In 2005 Falai ventured out on his own, opening his eponymous restaurant on the Lower East Side that is also a tribute to his father, who had owned a similarly named pastry shop in Florence but died before Iacopo was born. Falai's New York eatery features homemade pastas, pastry and bread prepareded according to the artisan techniques he learned in Italy and France.


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Interview Cont'd
TR: Who are your mentors? What are the most important things you learned from them? What were your most important stages?
IF: I learned so much from Michel Belin, I’d have to call him my mentor. He’s not so well known outside of France, but he consults and does work for Fauchon’s industrial line. I worked with him for three years, and used so many new techniques. I wanted to learn everything possible from him; I wanted to pick his brain! At first, we didn’t even speak, but it turned into a really strong relationship. And of course, Riccardo Monco at the three Michelin starred Enoteca Pinchiorri, in Florence taught me a lot.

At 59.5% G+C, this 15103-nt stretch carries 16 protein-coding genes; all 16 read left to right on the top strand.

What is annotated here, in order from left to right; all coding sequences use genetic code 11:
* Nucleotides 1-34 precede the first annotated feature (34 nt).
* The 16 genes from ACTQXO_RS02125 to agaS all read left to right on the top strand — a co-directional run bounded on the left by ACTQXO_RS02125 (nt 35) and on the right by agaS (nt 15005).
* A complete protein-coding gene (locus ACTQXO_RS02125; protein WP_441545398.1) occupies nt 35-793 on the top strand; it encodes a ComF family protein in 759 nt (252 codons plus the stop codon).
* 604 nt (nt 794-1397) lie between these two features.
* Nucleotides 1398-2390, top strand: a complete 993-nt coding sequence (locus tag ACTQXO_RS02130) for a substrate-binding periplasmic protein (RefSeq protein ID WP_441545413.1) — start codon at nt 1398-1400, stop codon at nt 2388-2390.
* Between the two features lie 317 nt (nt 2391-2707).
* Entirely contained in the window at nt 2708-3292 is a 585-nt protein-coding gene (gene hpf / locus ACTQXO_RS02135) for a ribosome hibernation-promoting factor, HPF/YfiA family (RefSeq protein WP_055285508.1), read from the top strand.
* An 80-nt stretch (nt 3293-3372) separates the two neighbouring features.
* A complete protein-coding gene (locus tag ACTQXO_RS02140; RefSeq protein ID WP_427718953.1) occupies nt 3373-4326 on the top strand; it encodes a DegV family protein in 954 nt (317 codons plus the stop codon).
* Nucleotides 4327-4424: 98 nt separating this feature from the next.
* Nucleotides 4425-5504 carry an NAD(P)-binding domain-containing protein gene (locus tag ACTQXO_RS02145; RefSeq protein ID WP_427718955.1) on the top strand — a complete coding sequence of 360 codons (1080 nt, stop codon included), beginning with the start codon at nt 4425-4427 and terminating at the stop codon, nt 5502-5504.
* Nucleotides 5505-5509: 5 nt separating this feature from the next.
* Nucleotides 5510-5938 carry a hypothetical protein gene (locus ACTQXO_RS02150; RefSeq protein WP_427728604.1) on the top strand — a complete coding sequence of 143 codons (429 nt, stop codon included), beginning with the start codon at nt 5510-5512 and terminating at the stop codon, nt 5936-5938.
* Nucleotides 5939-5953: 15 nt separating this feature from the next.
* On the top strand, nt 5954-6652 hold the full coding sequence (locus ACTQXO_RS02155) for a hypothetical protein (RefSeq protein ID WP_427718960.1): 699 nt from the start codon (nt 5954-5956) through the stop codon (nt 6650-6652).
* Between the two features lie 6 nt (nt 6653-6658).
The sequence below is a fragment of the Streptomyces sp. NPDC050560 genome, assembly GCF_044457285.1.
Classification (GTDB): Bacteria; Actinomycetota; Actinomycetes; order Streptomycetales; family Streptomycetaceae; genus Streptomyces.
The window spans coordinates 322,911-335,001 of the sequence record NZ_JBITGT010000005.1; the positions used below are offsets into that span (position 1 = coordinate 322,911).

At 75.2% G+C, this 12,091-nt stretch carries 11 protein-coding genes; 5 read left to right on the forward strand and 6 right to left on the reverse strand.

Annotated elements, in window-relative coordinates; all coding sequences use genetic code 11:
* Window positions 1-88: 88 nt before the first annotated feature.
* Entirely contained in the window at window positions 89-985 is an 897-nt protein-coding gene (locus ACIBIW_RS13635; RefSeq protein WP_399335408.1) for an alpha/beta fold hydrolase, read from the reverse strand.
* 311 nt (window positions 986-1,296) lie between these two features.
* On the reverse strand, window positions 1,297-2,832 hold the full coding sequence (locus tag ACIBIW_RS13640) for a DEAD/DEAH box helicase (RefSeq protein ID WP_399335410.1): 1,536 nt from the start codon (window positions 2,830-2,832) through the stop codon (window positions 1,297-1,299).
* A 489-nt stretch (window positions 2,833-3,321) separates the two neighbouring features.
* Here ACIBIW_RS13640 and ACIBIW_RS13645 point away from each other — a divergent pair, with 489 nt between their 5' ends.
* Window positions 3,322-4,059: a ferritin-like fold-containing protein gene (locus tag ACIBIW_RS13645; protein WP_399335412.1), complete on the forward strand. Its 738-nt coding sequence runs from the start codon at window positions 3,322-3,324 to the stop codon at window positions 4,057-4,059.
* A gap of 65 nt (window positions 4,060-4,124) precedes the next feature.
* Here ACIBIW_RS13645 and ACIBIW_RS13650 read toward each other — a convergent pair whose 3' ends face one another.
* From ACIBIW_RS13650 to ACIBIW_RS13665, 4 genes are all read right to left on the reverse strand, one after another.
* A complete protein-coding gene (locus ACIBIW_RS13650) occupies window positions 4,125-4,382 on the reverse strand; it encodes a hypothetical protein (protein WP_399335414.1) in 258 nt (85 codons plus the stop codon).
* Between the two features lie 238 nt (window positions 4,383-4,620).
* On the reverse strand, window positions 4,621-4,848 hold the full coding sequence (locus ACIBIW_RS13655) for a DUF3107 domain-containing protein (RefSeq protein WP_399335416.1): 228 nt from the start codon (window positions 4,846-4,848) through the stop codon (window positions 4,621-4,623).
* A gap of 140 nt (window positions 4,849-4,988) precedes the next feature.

TR: What is your philosophy on food and dining?
IF: I believe very much in lightness, in using a light hand when adding flavors or balancing flavors. For example, if I smoke a fish, I do so only slightly; when I add the acid, I don’t want it to overpower. I don’t cook with garlic, and when I do, it’s only a little. My other big commitment is to making everything in house: bread, pasta, ice cream, everything! There’s a real pleasure in this, even in learning from mistakes.

TR: Are there any secret ingredients that you like to use? What flavor combinations do you favor?